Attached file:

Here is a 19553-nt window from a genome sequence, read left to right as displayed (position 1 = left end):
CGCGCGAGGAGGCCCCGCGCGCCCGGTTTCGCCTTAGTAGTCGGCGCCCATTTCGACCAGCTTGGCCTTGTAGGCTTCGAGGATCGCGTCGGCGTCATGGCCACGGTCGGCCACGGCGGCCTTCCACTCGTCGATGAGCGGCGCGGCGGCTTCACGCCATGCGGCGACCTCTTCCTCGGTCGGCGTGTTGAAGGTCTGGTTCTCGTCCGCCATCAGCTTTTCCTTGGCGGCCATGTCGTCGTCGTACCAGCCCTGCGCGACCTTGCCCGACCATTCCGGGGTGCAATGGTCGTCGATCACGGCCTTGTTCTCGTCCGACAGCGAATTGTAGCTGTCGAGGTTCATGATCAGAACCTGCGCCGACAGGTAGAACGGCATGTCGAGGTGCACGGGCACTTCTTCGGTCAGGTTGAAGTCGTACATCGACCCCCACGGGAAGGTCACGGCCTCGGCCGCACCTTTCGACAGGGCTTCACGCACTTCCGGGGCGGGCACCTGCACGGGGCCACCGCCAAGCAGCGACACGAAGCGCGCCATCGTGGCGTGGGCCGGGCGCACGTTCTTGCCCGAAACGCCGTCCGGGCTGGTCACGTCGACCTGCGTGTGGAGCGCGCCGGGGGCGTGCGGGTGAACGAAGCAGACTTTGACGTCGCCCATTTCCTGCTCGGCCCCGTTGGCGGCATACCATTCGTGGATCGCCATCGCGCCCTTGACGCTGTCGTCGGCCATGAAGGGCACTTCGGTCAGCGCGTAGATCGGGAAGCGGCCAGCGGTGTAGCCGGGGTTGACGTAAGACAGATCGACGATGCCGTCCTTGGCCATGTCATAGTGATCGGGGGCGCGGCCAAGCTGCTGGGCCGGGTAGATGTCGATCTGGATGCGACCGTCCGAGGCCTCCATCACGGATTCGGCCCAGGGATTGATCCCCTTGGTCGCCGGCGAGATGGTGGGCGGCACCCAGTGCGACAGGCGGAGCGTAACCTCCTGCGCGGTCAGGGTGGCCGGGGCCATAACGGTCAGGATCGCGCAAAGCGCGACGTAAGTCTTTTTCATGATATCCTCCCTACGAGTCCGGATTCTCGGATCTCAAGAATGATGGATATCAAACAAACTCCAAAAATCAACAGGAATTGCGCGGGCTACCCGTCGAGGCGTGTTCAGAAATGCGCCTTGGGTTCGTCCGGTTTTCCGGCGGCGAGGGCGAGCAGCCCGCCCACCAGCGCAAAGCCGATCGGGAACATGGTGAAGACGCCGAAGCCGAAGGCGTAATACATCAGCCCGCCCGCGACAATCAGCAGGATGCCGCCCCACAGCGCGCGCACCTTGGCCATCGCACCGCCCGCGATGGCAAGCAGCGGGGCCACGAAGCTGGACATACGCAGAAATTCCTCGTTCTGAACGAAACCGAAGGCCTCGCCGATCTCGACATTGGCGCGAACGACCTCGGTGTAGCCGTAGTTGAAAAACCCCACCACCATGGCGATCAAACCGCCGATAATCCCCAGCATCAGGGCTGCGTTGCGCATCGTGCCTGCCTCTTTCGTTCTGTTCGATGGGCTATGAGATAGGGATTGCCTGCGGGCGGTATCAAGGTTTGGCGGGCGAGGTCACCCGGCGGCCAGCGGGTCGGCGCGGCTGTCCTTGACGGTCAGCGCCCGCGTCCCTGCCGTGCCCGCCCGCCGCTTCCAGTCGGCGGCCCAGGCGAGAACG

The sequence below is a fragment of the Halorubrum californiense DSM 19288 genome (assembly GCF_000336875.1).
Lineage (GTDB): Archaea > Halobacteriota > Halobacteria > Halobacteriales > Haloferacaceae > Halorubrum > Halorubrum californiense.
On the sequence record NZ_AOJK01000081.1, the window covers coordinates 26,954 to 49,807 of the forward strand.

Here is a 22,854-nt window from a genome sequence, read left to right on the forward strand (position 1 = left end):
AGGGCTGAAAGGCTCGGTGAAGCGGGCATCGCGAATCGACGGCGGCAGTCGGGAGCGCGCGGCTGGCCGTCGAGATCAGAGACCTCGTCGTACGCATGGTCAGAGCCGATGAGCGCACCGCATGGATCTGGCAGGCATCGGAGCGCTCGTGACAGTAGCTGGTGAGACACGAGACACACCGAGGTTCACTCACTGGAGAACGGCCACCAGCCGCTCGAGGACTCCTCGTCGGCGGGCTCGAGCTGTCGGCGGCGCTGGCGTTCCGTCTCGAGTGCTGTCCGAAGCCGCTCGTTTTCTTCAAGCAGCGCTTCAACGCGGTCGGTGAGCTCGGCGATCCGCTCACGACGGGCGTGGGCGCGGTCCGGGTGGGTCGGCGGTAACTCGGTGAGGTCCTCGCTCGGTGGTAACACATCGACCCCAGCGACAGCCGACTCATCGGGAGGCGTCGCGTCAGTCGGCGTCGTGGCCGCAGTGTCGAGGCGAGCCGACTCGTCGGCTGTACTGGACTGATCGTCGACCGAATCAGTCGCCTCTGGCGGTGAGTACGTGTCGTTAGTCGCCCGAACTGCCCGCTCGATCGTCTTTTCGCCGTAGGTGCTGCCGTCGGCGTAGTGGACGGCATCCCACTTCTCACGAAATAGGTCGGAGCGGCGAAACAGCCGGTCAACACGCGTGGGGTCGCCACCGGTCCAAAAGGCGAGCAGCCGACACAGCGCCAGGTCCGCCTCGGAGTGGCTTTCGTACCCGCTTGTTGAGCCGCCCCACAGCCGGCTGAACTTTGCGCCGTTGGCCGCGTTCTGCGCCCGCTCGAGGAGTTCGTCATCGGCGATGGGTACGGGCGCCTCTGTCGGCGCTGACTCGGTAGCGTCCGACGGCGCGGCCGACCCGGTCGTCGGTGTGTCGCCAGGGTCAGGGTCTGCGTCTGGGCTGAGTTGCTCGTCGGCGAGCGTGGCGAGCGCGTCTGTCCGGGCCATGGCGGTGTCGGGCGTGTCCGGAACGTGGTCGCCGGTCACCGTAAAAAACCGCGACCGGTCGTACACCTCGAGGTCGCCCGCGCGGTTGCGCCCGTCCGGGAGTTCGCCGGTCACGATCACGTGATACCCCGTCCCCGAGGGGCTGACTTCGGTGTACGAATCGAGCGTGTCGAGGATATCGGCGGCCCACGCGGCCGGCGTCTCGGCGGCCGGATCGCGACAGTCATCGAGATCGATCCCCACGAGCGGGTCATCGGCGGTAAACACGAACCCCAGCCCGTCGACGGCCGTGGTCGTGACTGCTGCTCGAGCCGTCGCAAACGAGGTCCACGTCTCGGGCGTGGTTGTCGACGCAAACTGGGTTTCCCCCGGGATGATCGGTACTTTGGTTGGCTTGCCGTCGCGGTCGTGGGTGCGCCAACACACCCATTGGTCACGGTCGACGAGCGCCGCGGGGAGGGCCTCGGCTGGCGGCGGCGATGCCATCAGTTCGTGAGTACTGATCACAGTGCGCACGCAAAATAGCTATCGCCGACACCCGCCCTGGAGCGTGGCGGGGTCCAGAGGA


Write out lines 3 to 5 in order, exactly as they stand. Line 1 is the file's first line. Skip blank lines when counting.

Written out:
The sequence below is a fragment of the Halorubrum californiense DSM 19288 genome (assembly GCF_000336875.1).
Lineage (GTDB): Archaea > Halobacteriota > Halobacteria > Halobacteriales > Haloferacaceae > Halorubrum > Halorubrum californiense.
On the sequence record NZ_AOJK01000081.1, the window covers coordinates 26,954 to 49,807 of the forward strand.